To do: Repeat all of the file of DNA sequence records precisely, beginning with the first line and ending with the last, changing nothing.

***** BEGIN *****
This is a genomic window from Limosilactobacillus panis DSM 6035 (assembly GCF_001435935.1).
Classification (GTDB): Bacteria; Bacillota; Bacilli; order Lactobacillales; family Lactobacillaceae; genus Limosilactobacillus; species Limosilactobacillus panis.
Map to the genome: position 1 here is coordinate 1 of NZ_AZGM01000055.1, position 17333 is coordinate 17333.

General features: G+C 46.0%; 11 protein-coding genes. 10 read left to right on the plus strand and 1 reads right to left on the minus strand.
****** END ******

This is a genomic window from Limosilactobacillus panis DSM 6035 (assembly GCF_001435935.1).
Classification (GTDB): Bacteria; Bacillota; Bacilli; order Lactobacillales; family Lactobacillaceae; genus Limosilactobacillus; species Limosilactobacillus panis.
Map to the genome: position 1 here is coordinate 1 of NZ_AZGM01000055.1, position 17333 is coordinate 17333.

General features: G+C 46.0%; 11 protein-coding genes. 10 read left to right on the plus strand and 1 reads right to left on the minus strand.